This type of medical malpractice insurance provide protection for those who have a medical exposure for operations that are incidental, but not the major function of their business. Incidental medical malpractice insurance does not protect clinics, hospitals or health care service providers simply because their medical exposure is directly related to their job. Examples of incidental medical exposures that this insurance will cover are nurses or first-aid providers at schools and infirmaries, athletic trainers and counselors. With some policies, the coverage can extend to EMTs, paramedics, ambulance attendants/drivers, and firefighters. Specific policies vary greatly depending on provider and state.
History of Incidental Medical Malpractice
Originally, incidental medical malpractice coverage had an exception to medical professional liability exclusionary endorsements. This was largely eliminated when incidental medical malpractice insurance was first introduced to standard general liability policies in 1976. Its purpose is to protect those offering medical services by an entity not engaged primarily in the offering of such services. Coverage can now also be provided in a commercial general liability policy to cover employees such as those implementing first aid to an injured worker.
Current Coverage Standards
Coverage can vary by state and especially by the individual plan you carry. Overall, the latest incidental malpractice liability coverage comes with the standard ISO commercial general liability policy provisions instead of as separate policy coverage. It includes the coverage within the “Who Is An Insured” section of the policy, which is different from the previous exclusion because it only applies to an employee providing or failing to provide professional services. In other words, this means that by exception, the coverage applies to the vicarious liability of the employer unless they attach it to professional liability endorsement. This endorsement would have to preclude the vicarious liability of an employed professional.
Who is Covered?
Coverage applies to injury arising out of the rendering or of failure to render, during the policy period, the following services:
- Medical, surgical, dental, X-ray or nursing service/ treatment or the furnishing of food or beverages in connection with these services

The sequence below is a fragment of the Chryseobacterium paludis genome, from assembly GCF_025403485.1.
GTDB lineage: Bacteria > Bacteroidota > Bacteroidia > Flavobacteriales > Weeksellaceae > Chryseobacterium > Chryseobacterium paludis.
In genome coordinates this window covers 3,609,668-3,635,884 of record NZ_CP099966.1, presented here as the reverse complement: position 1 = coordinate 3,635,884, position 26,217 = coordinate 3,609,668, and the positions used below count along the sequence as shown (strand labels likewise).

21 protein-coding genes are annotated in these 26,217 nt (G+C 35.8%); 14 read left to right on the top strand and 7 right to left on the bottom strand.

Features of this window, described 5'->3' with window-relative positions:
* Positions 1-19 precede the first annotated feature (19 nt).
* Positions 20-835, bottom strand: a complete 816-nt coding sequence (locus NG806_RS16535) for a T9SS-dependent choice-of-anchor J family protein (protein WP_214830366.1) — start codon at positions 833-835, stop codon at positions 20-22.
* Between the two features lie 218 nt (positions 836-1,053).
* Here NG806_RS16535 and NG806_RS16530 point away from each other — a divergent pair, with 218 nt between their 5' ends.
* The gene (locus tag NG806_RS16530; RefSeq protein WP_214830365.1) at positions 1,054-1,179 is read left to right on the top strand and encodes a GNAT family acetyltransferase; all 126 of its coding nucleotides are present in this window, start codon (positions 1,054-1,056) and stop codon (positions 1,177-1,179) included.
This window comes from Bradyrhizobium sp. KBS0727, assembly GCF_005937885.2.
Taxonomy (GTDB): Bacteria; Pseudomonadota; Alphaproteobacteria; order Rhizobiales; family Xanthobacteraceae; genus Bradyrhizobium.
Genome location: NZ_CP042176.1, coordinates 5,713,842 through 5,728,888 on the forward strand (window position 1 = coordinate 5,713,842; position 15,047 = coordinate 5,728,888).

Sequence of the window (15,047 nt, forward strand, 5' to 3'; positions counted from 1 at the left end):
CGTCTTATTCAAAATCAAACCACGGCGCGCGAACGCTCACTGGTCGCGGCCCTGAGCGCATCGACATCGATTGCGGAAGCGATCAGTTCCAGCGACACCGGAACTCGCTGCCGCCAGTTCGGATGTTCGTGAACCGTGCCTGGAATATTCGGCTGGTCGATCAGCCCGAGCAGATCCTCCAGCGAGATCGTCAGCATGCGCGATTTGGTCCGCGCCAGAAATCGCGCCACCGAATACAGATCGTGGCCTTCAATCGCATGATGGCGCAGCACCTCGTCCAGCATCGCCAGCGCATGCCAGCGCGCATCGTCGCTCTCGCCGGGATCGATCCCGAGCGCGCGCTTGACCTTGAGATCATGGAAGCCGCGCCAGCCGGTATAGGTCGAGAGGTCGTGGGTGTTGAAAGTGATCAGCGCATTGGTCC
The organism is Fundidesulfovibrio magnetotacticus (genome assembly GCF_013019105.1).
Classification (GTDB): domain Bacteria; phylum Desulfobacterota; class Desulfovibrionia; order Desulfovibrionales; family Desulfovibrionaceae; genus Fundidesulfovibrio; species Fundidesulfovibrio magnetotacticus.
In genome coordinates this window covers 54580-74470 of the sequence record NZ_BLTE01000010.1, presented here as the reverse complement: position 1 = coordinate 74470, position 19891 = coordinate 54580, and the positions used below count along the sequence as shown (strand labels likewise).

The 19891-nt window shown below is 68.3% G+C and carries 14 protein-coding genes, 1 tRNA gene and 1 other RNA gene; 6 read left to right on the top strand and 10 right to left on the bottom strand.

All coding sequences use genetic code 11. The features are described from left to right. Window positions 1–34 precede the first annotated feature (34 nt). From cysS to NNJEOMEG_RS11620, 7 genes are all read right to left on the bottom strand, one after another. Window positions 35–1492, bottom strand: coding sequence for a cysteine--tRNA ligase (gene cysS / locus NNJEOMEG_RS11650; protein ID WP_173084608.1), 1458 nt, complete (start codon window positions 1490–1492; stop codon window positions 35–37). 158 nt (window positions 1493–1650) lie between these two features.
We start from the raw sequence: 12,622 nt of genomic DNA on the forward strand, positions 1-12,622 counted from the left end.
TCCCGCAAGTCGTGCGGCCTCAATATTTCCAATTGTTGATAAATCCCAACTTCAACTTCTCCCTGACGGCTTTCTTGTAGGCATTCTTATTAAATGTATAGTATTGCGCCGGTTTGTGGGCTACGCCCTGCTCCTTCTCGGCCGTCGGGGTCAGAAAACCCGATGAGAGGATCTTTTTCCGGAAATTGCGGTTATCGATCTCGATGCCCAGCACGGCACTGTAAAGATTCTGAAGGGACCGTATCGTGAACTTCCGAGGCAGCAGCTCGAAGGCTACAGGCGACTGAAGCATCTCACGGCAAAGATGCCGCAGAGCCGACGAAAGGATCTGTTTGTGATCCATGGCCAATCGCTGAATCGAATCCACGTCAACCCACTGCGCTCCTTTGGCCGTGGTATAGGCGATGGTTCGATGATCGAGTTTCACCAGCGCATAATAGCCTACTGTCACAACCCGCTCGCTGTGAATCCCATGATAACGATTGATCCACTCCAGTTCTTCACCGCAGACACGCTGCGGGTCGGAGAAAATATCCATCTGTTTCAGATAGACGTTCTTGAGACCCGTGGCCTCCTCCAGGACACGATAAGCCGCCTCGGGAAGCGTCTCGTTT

- The furnishing or dispensing of drugs or medical, dental or surgical supplies or appliances.
The coverage does not apply to the following:
- Expenses incurred by the insured for first aid to others at the time of the accident.
- The “Supplementary Payments” provision and the “Insured’s Duties in the Event of Occurrence, Claim or Suit” condition. Both are amended accordingly.
- Any insured engaged in the business or occupation of providing professional medical services.
- Injury caused by any indemnity if such indemnity is engaged in the business or occupation of providing professional medical services.
Avoiding Medical Malpractice
According to the Journal of the American Medical Association, 7,000 people die each year from medication errors in hospitals. Avoiding these serious mistakes starts with you, the health care professional. Medical errors often occur during the performance of routine tasks, such as providing the wrong meal to a patient on a low-sodium diet. While some mistakes can be blamed on the complexities of today’s health care system, many are due to poor provider-patient communication.
Where Errors Happen
Errors occur when medical care is executed incorrectly, or the wrong plan is initiated altogether. This care is typically provided in the following:
- Doctors’ offices
- Emergency rooms
- Nursing homes
- Operating rooms
- Outpatient surgery centers
- Patients’ homes
These errors can involve the following:
- Diagnosis equipment
- Lab reports
The most important thing you can do to avoid errors—and a medical malpractice lawsuit—is to remain informed of every aspect of your patient’s health care.
Approximately 88 percent of medication errors involve the wrong dose or the wrong drug. Here are some tips to avoid medication mistakes:
- Making sure you are aware of every prescription and over-the-counter medication your patient is taking
- Staying up to date on your patient’s known allergies to medications
- Making sure your handwriting on the prescription is legible
- Explaining directions in a patient-friendly fashion
These directions should include volume, frequency, foods, beverages, and activities to avoid, the total length of time, and any side effects that could occur.
Hospital Stays and Surgeries
- Before surgery, make sure you, the patient and the surgeon have reached a consensus on what will take place.
- Upon discharge, carefully explain the home treatment plan to your patient. Research shows that at discharge time, doctors think their patients understand more than they actually do.
Talk to NEWS Insurance Services about incidental medical malpractice coverage today to protect your company, your employees and those you care for.